The best global travel website of 2017

For the 2017 Web Globalization Report Card, we studied the following 24 travel websites:

  • Air France
  • Airbnb
  • American Airlines
  • Avis
  • British Airways
  • Delta
  • Emirates
  • Enterprise
  • Expedia
  • Four Seasons
  • Hertz
  • Hilton
  • Hyatt
  • InterContinental Hotels
  • Kayak
  • KLM
  • Marriott
  • Royal Caribbean
  • Sixt
  • TripAdvisor
  • Uber
  • United Airlines

This is the third year that we’ve combined web-based travel services companies with the travel companies they represent. And while OTAs (online travel agencies) have long dominated this category, we’re seeing airlines and hotels become much more competitive in the fight for customer relationships, and not just in developed markets. emerging number one overall. It leads all other websites with support for 41 languages and  leverages global templates across all local websites. The mobile website is also lighter (in kilobytes) than most competitive websites giving a potential performance advantage. Following close behind in score is

The travel industry is by definition a global industry. When your customer may be located anywhere in the world and traveling to any other place in the world, you need to support not only a significant number of languages but also currencies, time zones, and mobile devices. A number of the companies in this sector have been aggressive in using geolocation and content negotiation to greet visitors with the right language, region and currency. But they also provide a great deal of flexibility. For instance, and allow you to change your currency using what I call the currency gateway:

But is far from perfect. It buries its global gateway on its mobile website, which is not ideal for visitors who need to quickly change settings. Instead, I recommend including the global gateway link in the header, as shown here with Emirates:

I recommend a more generic globe icon than the one used by Emirates, but this is far better than most other mobile travel websites.

American Airlines does not use a globe icon, but does at least make its global gateway available in the header, as shown here:

I do not recommend using flags for navigational purposes and many travel websites continue to use them today. Flags do not scale well and flags convey meaning that often goes far beyond mere navigation — a reason why a number of websites intentionally leave the Taiwan flag off of the global gateway, even though it includes all others.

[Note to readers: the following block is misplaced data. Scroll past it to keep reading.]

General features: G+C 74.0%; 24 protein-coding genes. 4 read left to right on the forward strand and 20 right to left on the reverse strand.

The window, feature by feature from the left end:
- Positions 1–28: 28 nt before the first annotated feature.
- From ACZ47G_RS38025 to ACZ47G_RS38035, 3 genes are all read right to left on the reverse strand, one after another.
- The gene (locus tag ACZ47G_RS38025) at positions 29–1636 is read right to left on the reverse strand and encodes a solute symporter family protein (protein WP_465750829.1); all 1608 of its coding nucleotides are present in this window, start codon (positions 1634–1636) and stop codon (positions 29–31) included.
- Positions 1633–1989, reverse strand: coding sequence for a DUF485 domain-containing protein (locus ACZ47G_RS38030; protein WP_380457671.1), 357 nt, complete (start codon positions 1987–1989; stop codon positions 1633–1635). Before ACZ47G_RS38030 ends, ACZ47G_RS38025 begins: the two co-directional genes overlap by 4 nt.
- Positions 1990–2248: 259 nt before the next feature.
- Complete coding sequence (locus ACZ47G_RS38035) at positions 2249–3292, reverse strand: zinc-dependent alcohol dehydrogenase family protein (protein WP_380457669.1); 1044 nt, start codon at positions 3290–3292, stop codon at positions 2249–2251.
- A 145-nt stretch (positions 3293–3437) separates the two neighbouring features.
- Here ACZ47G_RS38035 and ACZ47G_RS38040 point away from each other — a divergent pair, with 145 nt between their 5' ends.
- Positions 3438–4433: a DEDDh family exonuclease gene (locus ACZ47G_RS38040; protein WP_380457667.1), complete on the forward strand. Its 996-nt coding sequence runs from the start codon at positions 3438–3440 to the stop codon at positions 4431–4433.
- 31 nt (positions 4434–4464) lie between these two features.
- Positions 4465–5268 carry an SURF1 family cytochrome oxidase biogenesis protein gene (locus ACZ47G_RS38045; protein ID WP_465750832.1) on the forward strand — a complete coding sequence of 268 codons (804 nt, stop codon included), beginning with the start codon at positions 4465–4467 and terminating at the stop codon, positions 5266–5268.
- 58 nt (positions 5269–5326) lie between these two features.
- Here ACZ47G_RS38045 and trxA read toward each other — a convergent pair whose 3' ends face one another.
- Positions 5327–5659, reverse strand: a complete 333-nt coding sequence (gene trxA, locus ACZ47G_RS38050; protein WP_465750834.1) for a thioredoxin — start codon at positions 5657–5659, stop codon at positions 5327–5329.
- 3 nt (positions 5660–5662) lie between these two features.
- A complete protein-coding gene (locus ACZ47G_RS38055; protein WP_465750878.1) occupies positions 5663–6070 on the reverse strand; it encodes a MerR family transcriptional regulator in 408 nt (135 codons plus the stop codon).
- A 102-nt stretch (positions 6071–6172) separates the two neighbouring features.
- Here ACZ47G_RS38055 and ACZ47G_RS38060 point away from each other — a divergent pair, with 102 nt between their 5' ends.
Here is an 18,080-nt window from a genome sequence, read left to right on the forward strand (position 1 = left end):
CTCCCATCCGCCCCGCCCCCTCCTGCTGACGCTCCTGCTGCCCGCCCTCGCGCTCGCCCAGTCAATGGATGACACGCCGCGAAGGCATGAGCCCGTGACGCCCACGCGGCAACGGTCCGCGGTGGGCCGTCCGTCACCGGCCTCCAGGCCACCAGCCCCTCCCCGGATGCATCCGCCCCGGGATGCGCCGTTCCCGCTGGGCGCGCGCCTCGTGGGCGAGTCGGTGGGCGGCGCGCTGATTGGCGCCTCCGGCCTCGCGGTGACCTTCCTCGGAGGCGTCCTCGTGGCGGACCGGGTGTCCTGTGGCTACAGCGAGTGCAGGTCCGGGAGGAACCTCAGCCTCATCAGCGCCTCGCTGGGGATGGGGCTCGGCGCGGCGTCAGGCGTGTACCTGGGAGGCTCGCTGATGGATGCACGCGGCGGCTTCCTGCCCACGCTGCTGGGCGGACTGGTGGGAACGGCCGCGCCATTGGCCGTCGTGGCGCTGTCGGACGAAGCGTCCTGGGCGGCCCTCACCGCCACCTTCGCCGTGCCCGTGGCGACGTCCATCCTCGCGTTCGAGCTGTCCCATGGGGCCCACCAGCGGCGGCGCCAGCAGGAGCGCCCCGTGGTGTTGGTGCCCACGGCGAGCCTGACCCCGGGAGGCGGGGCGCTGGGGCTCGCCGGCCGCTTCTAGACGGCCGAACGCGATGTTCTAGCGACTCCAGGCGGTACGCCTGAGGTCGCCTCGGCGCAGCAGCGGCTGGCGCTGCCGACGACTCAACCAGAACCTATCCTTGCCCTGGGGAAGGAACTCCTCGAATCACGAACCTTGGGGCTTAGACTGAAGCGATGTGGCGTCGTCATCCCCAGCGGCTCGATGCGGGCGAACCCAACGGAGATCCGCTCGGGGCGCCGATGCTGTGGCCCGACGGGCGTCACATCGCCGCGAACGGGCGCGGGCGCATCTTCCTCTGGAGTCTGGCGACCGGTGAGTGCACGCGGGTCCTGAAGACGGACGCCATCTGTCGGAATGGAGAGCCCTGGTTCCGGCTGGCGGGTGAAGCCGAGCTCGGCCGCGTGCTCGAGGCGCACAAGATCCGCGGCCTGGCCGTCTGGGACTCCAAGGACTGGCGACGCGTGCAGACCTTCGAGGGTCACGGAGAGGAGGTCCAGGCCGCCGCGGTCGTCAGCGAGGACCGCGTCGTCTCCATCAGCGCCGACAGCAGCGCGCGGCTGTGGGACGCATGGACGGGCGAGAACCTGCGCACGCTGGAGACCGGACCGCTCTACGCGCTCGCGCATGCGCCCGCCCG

A number of companies have been quite busy expanding their linguistic reach; websites that added languages over the past year include:

  • Emirates
  • Hertz
  • Hilton
  • Kayak
  • KLM
  • Uber

KLM, by the way, leads all airlines with support for 28 languages. And Hilton leads all hotels with support for 23 languages (though if you include Airbnb as a hotel brand, it emerges on top).

Websites that scored on the negative end of this list include Four Seasons, Enterprise and Avis.

To learn more, check out the Web Globalization Report CardTravel and travel services is the largest sector covered by the Report Card, a section more than 50 pages long.

Dear Airbnb: Please take down your mutant flag

Airbnb is one of the hot new travel web service startups.

It basically lets you rent out your spare bedroom or look for a spare bedroom when you travel. That’s how it started out; now it is expanding to include luxury home rentals.

It is also expanding around the world, which has given rise to an ugly “mutant flag” in its global gateway.

Here it is in the Airbnb header:

It’s that hybrid British-American flag. I wasn’t aware that our two nations had merged recently.

But seriously, I don’t doubt that that people “get” what this mutant flag is trying to convey — English.

And yet the use of flags to denote language is almost always a bad idea.

Because if you scroll down the list you run into another world language — Spanish.

And yet this language is denoted by only the flag of Spain. Should this flag also be a mutant flag, with pieces of flags from Mexico, Argentina, and other countries blended in?

That’s the inherent flaw of using flags to denote language. Whatever usability gains you may see by people recognizing their country’s flag is outweighed by the fact that so many other flags must be left off. There are many English-speaking countries and yet only two are represented by the mutant flag.

As an alternative, I recommend leaving the languages in their native language (as Airbnb already does), and adding a globe icon at the top of the menu (to let people know there are options available).

On a positive note, Airbnb wisely makes use of language negotiation — detecting the web browser language setting and responding with the matching language (if available). I’ve written about how this really pays off for mobile web browsers.

For more on global gateways, check out The Art of the Global Gateway.